The Agastache is not used in astrology practice.

  • spiralPlant Symbolism

    • Harmony: The soothing purple tones of Hyssop's flowers often symbolize peace and tranquility, which aligns with feelings of harmony and balance.
    • Healing: Historically, Hyssop has been associated with medicinal properties and its use in traditional medicine practices reinforces its symbolism as a healing plant.
    • Protection: In folklore, Hyssop is believed to offer protection against negative influences, which could be due to its strong aroma and historical use in purification rites.
    • Sacrality: Hyssop has been mentioned in religious texts and was used in ancient sacred rituals, which imparts a spiritual or holy significance to the plant.

Every 1-2 weeks
2500 - 10000 Lux
Every 2-3 years
Late Spring-Early Summer
As needed
  • water dropWater

    Hyssop or Agastache 'Purple Haze' prefers to be watered deeply but infrequently to encourage strong root growth. When the top inch of the soil feels dry, it is time to water the plant—typically this could be once a week during active growing seasons, or less often during cooler months. A good rule of thumb is to provide approximately one gallon of water for each plant during a watering session, ensuring the moisture reaches the root zone. During particularly hot or dry spells, you may need to water more frequently, but always check soil moisture before adding water to prevent overwatering.

  • sunLight

    Hyssop thrives best in full sun which means it should receive at least six hours of direct sunlight daily. The ideal spot for planting Hyssop 'Purple Haze' would be an area that offers unfiltered sunlight for the majority of the day. However, it can tolerate some partial shade, particularly in hotter climates.

  • thermometerTemperature

    Hyssop is relatively hardy and can withstand a range of temperatures. It thrives best in temperatures between 60°F and 80°F but can survive minimum temperatures down to about 20°F. The maximum temperature it can generally tolerate without stress is about 90°F, but it's important to ensure adequate watering in higher temperatures.

  • scissorsPruning

    Prune Hyssop in early spring to remove any dead or damaged growth and to encourage bushiness. Deadheading, or removing spent flowers, can be done throughout the blooming season to promote additional flowering. A more thorough pruning might be needed every few years to rejuvenate older plants, best performed in the late winter or early spring.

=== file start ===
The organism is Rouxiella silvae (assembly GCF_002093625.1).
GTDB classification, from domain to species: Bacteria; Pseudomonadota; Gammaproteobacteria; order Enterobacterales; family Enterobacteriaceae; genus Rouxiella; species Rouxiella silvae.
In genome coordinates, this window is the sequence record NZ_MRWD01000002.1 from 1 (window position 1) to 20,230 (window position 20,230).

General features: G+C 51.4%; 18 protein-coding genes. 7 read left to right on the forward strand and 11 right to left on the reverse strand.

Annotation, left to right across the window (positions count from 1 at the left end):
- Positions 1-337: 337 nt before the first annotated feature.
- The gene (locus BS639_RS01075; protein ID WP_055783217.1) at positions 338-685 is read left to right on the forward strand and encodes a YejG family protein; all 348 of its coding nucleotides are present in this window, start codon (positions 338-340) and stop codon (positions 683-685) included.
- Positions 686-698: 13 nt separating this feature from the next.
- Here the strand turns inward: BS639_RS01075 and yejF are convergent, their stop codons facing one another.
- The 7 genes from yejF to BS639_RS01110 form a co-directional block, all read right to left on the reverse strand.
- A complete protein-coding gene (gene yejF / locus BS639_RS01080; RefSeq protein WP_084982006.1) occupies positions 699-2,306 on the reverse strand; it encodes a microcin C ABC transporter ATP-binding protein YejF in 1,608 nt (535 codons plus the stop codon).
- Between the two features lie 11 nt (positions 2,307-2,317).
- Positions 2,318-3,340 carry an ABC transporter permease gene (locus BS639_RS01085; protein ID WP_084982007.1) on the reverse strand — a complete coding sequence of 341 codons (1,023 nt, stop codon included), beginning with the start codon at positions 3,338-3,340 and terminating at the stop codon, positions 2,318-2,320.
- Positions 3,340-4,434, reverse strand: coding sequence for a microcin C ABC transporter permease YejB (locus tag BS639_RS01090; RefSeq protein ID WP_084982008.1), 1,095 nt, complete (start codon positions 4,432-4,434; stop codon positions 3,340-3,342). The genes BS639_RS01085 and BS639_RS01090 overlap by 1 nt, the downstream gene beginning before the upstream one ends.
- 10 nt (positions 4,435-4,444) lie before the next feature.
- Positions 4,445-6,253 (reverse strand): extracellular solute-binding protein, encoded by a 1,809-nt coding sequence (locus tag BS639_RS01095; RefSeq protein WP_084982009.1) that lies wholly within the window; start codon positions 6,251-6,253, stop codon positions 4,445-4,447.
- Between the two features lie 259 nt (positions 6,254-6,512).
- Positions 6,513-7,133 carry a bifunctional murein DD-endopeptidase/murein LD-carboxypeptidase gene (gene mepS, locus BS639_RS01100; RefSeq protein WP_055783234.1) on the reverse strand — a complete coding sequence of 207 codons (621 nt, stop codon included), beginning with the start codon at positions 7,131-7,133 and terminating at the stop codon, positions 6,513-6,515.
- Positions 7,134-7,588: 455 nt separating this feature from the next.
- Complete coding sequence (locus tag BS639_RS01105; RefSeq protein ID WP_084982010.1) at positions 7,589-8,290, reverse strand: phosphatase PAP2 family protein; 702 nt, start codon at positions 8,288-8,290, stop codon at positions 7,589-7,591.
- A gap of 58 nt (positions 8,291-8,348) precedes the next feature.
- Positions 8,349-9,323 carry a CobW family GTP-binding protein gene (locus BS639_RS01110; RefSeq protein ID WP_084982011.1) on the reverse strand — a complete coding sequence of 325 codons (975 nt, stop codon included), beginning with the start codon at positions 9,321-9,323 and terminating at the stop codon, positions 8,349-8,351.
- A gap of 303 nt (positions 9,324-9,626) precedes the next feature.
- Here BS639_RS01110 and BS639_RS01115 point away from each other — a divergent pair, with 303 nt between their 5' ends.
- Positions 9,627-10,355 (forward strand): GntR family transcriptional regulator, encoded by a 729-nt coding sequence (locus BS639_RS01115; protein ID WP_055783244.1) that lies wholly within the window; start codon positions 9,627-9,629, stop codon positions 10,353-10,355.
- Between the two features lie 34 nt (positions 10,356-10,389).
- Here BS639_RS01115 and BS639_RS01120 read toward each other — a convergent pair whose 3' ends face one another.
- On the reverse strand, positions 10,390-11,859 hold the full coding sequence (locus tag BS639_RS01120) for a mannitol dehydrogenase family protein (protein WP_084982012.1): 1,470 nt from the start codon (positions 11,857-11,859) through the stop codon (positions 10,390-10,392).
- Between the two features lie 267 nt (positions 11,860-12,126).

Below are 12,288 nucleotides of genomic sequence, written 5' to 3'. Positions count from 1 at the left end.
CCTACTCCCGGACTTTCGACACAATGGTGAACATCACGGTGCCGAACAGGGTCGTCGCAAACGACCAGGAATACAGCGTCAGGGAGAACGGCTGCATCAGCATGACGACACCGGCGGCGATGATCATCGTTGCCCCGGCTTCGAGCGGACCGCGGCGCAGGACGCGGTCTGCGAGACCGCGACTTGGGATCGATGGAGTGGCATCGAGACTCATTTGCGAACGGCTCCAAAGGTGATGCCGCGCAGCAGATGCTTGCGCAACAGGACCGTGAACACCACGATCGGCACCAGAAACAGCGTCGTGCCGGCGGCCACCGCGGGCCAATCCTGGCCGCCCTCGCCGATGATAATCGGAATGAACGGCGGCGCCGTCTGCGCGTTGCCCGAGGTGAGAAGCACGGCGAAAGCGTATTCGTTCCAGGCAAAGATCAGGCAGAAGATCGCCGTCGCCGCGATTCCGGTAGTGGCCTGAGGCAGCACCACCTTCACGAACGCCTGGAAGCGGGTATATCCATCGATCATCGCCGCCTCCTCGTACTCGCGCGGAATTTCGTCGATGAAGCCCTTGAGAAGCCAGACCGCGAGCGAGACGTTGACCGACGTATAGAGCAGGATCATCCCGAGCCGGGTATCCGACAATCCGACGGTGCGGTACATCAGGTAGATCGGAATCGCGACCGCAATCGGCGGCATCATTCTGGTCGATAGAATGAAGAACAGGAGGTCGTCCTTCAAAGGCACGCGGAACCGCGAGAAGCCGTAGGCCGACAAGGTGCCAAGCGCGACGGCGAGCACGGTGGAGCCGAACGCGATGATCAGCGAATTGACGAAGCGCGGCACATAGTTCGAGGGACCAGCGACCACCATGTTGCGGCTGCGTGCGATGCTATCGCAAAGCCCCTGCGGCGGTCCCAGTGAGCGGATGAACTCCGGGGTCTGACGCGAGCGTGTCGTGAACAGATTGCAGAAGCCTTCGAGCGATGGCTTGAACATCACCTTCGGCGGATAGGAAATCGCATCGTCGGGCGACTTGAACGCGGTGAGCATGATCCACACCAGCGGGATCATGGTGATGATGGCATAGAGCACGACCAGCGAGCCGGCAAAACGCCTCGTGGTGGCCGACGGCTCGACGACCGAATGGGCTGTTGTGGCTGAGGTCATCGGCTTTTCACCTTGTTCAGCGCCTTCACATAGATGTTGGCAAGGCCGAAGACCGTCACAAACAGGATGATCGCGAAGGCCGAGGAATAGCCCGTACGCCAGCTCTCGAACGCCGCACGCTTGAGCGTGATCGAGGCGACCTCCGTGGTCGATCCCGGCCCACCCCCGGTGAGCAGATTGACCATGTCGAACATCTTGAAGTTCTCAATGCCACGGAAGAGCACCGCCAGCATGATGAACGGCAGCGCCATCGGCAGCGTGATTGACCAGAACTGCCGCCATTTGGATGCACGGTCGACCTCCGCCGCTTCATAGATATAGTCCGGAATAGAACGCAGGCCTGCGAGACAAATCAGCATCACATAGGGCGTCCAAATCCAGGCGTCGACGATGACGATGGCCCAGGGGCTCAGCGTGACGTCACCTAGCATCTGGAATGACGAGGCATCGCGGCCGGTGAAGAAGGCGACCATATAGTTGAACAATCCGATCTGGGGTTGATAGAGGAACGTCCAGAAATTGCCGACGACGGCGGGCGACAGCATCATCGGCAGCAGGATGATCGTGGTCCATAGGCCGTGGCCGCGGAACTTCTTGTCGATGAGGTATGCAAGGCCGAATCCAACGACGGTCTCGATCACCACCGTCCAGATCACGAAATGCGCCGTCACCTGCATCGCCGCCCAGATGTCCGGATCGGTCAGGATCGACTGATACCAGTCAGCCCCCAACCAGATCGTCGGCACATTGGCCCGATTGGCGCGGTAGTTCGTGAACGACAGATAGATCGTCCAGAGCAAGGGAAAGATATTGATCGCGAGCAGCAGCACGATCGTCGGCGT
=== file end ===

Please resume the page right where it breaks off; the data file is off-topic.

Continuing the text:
• broomCleaning

    As needed

  • bambooSoil

    Anise Hyssop 'Purple Haze' thrives best in well-draining soil with a pH range of 6.0 to 7.0, which is mildly acidic to neutral. A suitable soil mix for 'Purple Haze' can consist of a blend of garden soil, compost, perlite, and a small amount of sand to improve drainage. It's essential to avoid waterlogged conditions to prevent root rot.

  • plantRepotting

    Anise Hyssop 'Purple Haze' should generally be repotted every 2-3 years to refresh the soil. When you notice slowed growth or roots emerging from drainage holes, it is time to consider repotting into a slightly larger container.

  • water dropsHumidity & Misting

    Anise Hyssop 'Purple Haze' is not particularly humidity-sensitive and can do well in average garden humidity levels. Providing good air circulation around the plant will help prevent any humidity-related issues.

  • pinSuitable locations

    • Indoor

      Place Anise Hyssop 'Purple Haze' in a sunny spot with some afternoon shade.

    • Outdoor

      Plant Anise Hyssop 'Purple Haze' in full sun with well-draining soil.

    • Hardiness zone

      Anise Hyssop 'Purple Haze' is suitable for 5-10 USDA hardiness zones.

  • circleLife cycle

    Agastache 'Purple Haze', commonly known as Hyssop 'Purple Haze', starts its life cycle with seed germination, which requires a well-draining soil mixture and light for optimal growth. The seedlings emerge and grow into young plants, developing a sturdy root system and foliage. The vegetative stage follows, where the plant increases in size and produces its characteristic fragrant leaves. During the flowering stage, usually in late spring to summer, 'Purple Haze' produces tall spikes of tiny, tubular purple flowers that are attractive to bees, butterflies, and hummingbirds. After pollination, the flowers will set seeds, completing the reproductive cycle. In winter or adverse conditions, the plant may die back to the ground, but it can return from the roots or self-seed the following spring.

  • sproutPropogation

    • Propogation time

      Late Spring-Early Summer

    • The most popular method of propagating Agastache 'Purple Haze', commonly known as Hyssop or Hummingbird Mint, is through seed sowing. Seeds can be started indoors in late winter, about 6-8 weeks before the last frost date. They should be sown in seed-starting trays or pots filled with a well-draining soil mix. Lightly press the seeds into the soil without covering them as they require light for germination. Keep the soil moist but not waterlogged and maintain a temperature of around 70 degrees Fahrenheit (21 degrees Celsius). Germination usually occurs within 1-4 weeks. Once seedlings have grown large enough to handle, they can be transplanted to individual pots and later moved to their final location outdoors after the danger of frost has passed.